The next graphic illustrates the typical technology solution utilized for these projects. It is composed of the Riegl VMX-450 LiDAR unit, coupled with High-definition Right-of-Way (ROW) imagery. This system can collect at rates up to 1.1 KHz (1,100,000 pts/sec) at a precision of 5mm. It collects points in a circular (360-degree) pattern along the right-of-way from 2 scanner heads facing forward and to the rear of the vehicle in a crossing pattern. The laser captures 3D points at a density of 0.3 foot at speeds up to 70mph. This scanner can be adjusted to scan at a rate that is applicable for the project specifications to limit the amount of data collected and to ensure that the resulting point cloud data is manageable.


Right-of-Way imagery is also co-collected along with this LiDAR point cloud data. These images are used to identify appropriate attribution for each feature type being extracted from the point cloud. In this example, the DOT has digitized Shoulder, Driveway Culvert Ends, and Drainage Features (Culverts, Ditches and Bottom of Swale). Additional Features such as Signs, Signals, Striping, and Markings will also be extracted and then reported to the Feds on an annual basis. The mobile LiDAR data provides a 3D surface from which to compile the data and then the ROW imagery can be used for contextual purposes to support attribution. This methodology provides an effective process that can be used to create 3D vector layers and accurate attribution used to build a robust Enterprise GIS.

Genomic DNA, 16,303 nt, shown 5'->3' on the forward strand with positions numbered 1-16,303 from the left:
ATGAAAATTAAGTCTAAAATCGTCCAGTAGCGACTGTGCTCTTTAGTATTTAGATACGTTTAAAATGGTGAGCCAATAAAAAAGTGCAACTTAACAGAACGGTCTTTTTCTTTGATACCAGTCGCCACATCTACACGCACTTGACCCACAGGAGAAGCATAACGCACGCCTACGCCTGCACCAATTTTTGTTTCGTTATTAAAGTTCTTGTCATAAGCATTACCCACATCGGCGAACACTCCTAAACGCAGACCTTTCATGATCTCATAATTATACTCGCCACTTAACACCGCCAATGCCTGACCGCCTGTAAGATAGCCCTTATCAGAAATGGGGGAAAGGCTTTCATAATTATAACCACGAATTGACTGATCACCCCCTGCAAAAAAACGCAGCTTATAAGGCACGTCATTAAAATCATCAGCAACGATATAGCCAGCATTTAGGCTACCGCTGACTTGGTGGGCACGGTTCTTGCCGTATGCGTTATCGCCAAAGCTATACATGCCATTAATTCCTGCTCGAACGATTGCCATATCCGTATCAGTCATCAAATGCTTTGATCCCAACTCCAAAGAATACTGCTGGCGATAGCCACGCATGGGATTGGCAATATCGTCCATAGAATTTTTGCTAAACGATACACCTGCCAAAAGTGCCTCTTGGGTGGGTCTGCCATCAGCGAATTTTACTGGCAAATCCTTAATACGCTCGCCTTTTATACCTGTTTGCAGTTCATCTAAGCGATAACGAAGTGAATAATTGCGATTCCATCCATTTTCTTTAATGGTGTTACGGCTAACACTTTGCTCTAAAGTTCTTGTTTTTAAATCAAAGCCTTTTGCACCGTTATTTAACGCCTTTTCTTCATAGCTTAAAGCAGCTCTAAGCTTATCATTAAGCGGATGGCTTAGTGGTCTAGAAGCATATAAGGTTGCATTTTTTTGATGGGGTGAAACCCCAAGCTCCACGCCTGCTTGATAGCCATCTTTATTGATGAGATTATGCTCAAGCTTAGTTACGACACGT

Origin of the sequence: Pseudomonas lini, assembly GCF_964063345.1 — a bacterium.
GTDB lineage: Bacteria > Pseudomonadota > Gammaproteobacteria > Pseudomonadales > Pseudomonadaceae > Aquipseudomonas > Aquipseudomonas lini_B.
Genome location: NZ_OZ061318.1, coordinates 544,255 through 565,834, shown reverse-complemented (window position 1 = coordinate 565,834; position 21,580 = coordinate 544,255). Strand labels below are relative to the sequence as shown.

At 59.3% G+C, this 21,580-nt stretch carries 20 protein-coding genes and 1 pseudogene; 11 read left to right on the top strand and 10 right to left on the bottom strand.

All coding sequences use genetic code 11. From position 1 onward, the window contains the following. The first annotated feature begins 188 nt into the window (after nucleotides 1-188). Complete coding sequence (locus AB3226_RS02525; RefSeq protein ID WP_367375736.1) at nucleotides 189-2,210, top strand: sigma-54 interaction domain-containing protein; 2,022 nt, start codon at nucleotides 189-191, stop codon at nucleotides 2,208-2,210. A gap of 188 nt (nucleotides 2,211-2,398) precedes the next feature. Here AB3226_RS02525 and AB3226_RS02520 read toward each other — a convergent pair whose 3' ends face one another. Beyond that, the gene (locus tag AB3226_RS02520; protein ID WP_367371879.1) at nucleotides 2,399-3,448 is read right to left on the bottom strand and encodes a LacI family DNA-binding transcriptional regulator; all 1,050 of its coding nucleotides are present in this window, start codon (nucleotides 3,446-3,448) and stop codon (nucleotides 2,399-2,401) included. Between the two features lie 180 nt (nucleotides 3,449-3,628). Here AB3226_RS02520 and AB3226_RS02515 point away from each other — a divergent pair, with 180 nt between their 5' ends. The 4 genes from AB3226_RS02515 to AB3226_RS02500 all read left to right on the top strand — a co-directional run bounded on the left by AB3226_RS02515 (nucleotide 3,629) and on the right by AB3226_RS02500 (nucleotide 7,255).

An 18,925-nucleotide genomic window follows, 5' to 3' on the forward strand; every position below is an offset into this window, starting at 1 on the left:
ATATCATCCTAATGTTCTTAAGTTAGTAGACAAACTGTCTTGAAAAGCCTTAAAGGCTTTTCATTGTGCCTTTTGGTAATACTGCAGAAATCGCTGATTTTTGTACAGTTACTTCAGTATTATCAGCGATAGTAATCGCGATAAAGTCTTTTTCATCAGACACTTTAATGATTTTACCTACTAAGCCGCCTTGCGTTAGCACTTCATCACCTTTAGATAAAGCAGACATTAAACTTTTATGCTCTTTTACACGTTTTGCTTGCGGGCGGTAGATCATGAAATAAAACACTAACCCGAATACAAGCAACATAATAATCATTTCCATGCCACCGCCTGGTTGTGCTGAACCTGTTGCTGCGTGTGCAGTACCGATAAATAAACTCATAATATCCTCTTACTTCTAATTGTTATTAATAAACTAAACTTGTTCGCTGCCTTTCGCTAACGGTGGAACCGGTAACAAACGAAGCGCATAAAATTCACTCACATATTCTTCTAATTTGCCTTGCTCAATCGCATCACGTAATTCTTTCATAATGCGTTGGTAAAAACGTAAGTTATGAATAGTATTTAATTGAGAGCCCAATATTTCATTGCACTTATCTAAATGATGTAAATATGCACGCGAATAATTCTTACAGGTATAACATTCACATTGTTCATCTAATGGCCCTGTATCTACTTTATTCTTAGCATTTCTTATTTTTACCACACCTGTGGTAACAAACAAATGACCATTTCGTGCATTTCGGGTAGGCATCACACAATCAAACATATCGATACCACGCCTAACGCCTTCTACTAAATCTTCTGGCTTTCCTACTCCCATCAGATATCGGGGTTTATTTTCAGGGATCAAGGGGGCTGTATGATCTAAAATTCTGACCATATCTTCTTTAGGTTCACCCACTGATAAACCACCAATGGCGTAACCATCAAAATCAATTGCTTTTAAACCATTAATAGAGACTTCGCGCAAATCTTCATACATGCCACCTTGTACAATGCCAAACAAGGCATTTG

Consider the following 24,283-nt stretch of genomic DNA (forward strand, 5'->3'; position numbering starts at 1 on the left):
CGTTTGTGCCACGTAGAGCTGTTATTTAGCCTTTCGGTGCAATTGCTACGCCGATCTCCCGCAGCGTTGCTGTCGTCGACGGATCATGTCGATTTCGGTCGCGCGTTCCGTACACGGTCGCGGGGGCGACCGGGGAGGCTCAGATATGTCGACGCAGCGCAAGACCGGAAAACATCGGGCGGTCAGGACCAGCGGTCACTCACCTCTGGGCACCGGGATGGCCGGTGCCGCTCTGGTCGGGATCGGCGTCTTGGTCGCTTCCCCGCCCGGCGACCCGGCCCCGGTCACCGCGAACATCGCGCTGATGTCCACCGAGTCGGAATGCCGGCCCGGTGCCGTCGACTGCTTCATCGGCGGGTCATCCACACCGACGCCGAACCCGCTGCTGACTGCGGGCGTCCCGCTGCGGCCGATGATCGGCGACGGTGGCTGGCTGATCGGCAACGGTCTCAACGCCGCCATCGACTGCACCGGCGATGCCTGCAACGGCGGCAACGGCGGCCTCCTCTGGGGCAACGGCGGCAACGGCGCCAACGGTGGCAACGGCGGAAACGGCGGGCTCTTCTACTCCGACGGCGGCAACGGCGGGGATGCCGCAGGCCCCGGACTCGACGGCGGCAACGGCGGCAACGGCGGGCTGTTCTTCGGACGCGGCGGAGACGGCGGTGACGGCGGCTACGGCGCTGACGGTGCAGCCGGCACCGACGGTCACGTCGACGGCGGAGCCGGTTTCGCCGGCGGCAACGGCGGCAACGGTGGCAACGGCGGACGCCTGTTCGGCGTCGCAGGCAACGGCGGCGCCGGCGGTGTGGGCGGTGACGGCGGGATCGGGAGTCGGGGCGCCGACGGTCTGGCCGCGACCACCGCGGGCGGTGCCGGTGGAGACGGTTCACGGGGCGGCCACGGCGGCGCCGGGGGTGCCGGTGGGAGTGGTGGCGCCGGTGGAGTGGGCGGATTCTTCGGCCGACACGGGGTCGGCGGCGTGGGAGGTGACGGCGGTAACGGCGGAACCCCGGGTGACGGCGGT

Both the ROW imagery and the mobile LiDAR can be used to collect and extract the RCI data efficiently for the DOTs and provides the DOT with a robust data set that can be leveraged into the future. The ROW imagery is typically used to map features at a mapping-grade level while the LiDAR can vary a bit in accuracy. Since the relative accuracy inherent in the LiDAR is very precise, it is used to conduct dimensional measurements related to clearances, sign panel sizes, lane widths, and other measurements that require a higher precision.